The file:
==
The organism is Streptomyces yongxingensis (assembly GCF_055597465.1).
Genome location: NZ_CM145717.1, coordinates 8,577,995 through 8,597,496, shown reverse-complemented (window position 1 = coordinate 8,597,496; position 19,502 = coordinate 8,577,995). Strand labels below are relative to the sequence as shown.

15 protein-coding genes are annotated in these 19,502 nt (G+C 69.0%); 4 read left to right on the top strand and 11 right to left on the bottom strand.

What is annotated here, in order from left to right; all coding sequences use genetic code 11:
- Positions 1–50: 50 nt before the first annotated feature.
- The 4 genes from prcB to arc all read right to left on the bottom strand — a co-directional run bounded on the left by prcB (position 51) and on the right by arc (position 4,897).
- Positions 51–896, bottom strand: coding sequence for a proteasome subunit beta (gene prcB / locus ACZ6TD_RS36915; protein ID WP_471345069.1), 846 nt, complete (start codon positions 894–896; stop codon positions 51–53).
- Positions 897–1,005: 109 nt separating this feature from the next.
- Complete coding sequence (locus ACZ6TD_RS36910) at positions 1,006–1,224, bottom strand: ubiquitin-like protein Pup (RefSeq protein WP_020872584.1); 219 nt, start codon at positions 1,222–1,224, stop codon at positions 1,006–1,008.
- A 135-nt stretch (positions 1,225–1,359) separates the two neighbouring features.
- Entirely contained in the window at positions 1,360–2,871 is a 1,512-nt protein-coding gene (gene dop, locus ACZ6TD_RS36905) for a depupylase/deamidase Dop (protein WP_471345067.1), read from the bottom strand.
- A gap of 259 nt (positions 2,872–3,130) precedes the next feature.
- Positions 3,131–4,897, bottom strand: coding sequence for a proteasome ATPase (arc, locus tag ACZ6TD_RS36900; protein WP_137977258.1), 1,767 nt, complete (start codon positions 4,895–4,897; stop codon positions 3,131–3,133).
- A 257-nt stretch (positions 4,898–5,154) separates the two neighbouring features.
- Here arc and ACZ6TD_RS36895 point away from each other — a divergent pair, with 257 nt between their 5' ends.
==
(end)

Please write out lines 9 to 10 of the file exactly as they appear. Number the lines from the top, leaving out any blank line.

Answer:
- Complete coding sequence (locus ACZ6TD_RS36910) at positions 1,006–1,224, bottom strand: ubiquitin-like protein Pup (RefSeq protein WP_020872584.1); 219 nt, start codon at positions 1,222–1,224, stop codon at positions 1,006–1,008.
- A 135-nt stretch (positions 1,225–1,359) separates the two neighbouring features.